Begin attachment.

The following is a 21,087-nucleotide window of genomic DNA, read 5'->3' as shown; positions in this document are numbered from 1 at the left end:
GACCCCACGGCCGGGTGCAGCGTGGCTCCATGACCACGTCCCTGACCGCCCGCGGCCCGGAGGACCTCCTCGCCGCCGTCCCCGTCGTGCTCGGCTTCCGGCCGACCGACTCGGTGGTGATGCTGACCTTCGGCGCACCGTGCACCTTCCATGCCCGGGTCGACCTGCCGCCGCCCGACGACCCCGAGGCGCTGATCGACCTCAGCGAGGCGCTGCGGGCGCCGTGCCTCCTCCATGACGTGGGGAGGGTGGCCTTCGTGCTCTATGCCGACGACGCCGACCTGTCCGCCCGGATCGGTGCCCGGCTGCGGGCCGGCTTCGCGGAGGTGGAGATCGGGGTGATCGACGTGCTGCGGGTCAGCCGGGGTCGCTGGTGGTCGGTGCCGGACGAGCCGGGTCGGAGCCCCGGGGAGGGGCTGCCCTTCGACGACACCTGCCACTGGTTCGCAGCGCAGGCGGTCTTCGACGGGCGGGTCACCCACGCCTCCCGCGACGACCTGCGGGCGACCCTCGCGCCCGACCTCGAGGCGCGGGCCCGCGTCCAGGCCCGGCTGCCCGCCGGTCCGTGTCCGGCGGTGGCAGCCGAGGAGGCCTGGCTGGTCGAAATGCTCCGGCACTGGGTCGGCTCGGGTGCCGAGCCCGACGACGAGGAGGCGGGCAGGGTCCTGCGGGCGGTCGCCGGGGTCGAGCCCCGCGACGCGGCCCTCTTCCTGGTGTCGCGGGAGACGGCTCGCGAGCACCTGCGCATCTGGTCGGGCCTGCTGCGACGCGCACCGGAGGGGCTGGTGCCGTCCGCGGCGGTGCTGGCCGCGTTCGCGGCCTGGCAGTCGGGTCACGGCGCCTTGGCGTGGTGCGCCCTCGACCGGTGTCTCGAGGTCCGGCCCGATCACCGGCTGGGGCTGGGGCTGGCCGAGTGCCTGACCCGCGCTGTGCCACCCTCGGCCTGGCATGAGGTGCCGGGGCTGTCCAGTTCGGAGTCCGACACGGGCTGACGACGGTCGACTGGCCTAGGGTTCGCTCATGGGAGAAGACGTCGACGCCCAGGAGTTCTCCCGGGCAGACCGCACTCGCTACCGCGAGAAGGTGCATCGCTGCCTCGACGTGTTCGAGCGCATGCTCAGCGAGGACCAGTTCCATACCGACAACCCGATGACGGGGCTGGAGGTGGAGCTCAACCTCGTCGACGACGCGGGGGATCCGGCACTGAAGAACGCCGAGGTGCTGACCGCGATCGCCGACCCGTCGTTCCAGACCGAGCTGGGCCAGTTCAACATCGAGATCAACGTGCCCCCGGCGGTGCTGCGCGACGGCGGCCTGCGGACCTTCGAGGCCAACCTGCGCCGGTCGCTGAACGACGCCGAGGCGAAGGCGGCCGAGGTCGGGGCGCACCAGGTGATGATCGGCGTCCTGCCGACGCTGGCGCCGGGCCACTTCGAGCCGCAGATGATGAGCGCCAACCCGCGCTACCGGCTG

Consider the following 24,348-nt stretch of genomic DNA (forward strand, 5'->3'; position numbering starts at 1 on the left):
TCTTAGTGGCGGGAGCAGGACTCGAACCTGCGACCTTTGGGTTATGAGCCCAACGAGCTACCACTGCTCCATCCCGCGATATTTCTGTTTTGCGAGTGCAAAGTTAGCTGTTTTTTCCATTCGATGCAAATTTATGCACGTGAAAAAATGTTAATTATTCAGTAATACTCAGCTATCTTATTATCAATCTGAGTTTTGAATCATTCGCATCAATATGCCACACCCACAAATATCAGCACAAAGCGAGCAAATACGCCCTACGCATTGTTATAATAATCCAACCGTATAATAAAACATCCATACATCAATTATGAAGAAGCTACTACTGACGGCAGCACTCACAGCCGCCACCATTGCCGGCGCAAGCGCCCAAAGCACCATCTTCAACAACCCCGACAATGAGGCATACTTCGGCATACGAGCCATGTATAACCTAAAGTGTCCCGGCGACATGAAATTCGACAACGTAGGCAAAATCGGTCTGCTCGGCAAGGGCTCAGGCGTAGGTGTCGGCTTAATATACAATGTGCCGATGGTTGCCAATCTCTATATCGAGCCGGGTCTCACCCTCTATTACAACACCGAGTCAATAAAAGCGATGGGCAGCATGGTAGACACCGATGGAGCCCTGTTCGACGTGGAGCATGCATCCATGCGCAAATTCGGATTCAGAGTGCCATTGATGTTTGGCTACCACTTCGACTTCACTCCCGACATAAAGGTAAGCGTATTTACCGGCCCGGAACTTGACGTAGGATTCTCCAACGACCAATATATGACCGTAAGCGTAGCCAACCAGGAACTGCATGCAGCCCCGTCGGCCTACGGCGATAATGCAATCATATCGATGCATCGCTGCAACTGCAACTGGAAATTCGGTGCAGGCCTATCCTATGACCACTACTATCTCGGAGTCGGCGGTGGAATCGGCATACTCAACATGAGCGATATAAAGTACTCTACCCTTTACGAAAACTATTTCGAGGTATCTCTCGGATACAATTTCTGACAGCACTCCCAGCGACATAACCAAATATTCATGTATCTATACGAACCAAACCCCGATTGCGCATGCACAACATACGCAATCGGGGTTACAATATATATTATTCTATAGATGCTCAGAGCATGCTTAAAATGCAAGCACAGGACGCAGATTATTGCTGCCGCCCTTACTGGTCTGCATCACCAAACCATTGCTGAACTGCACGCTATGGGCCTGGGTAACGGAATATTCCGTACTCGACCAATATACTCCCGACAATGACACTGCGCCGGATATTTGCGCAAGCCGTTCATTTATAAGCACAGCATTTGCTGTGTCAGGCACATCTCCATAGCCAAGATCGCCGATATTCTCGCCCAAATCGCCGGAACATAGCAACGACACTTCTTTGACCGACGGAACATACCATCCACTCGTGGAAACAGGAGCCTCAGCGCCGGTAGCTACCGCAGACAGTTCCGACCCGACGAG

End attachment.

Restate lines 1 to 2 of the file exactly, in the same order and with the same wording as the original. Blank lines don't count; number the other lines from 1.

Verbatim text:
The following is a 21,087-nucleotide window of genomic DNA, read 5'->3' as shown; positions in this document are numbered from 1 at the left end:
GACCCCACGGCCGGGTGCAGCGTGGCTCCATGACCACGTCCCTGACCGCCCGCGGCCCGGAGGACCTCCTCGCCGCCGTCCCCGTCGTGCTCGGCTTCCGGCCGACCGACTCGGTGGTGATGCTGACCTTCGGCGCACCGTGCACCTTCCATGCCCGGGTCGACCTGCCGCCGCCCGACGACCCCGAGGCGCTGATCGACCTCAGCGAGGCGCTGCGGGCGCCGTGCCTCCTCCATGACGTGGGGAGGGTGGCCTTCGTGCTCTATGCCGACGACGCCGACCTGTCCGCCCGGATCGGTGCCCGGCTGCGGGCCGGCTTCGCGGAGGTGGAGATCGGGGTGATCGACGTGCTGCGGGTCAGCCGGGGTCGCTGGTGGTCGGTGCCGGACGAGCCGGGTCGGAGCCCCGGGGAGGGGCTGCCCTTCGACGACACCTGCCACTGGTTCGCAGCGCAGGCGGTCTTCGACGGGCGGGTCACCCACGCCTCCCGCGACGACCTGCGGGCGACCCTCGCGCCCGACCTCGAGGCGCGGGCCCGCGTCCAGGCCCGGCTGCCCGCCGGTCCGTGTCCGGCGGTGGCAGCCGAGGAGGCCTGGCTGGTCGAAATGCTCCGGCACTGGGTCGGCTCGGGTGCCGAGCCCGACGACGAGGAGGCGGGCAGGGTCCTGCGGGCGGTCGCCGGGGTCGAGCCCCGCGACGCGGCCCTCTTCCTGGTGTCGCGGGAGACGGCTCGCGAGCACCTGCGCATCTGGTCGGGCCTGCTGCGACGCGCACCGGAGGGGCTGGTGCCGTCCGCGGCGGTGCTGGCCGCGTTCGCGGCCTGGCAGTCGGGTCACGGCGCCTTGGCGTGGTGCGCCCTCGACCGGTGTCTCGAGGTCCGGCCCGATCACCGGCTGGGGCTGGGGCTGGCCGAGTGCCTGACCCGCGCTGTGCCACCCTCGGCCTGGCATGAGGTGCCGGGGCTGTCCAGTTCGGAGTCCGACACGGGCTGACGACGGTCGACTGGCCTAGGGTTCGCTCATGGGAGAAGACGTCGACGCCCAGGAGTTCTCCCGGGCAGACCGCACTCGCTACCGCGAGAAGGTGCATCGCTGCCTCGACGTGTTCGAGCGCATGCTCAGCGAGGACCAGTTCCATACCGACAACCCGATGACGGGGCTGGAGGTGGAGCTCAACCTCGTCGACGACGCGGGGGATCCGGCACTGAAGAACGCCGAGGTGCTGACCGCGATCGCCGACCCGTCGTTCCAGACCGAGCTGGGCCAGTTCAACATCGAGATCAACGTGCCCCCGGCGGTGCTGCGCGACGGCGGCCTGCGGACCTTCGAGGCCAACCTGCGCCGGTCGCTGAACGACGCCGAGGCGAAGGCGGCCGAGGTCGGGGCGCACCAGGTGATGATCGGCGTCCTGCCGACGCTGGCGCCGGGCCACTTCGAGCCGCAGATGATGAGCGCCAACCCGCGCTACCGGCTG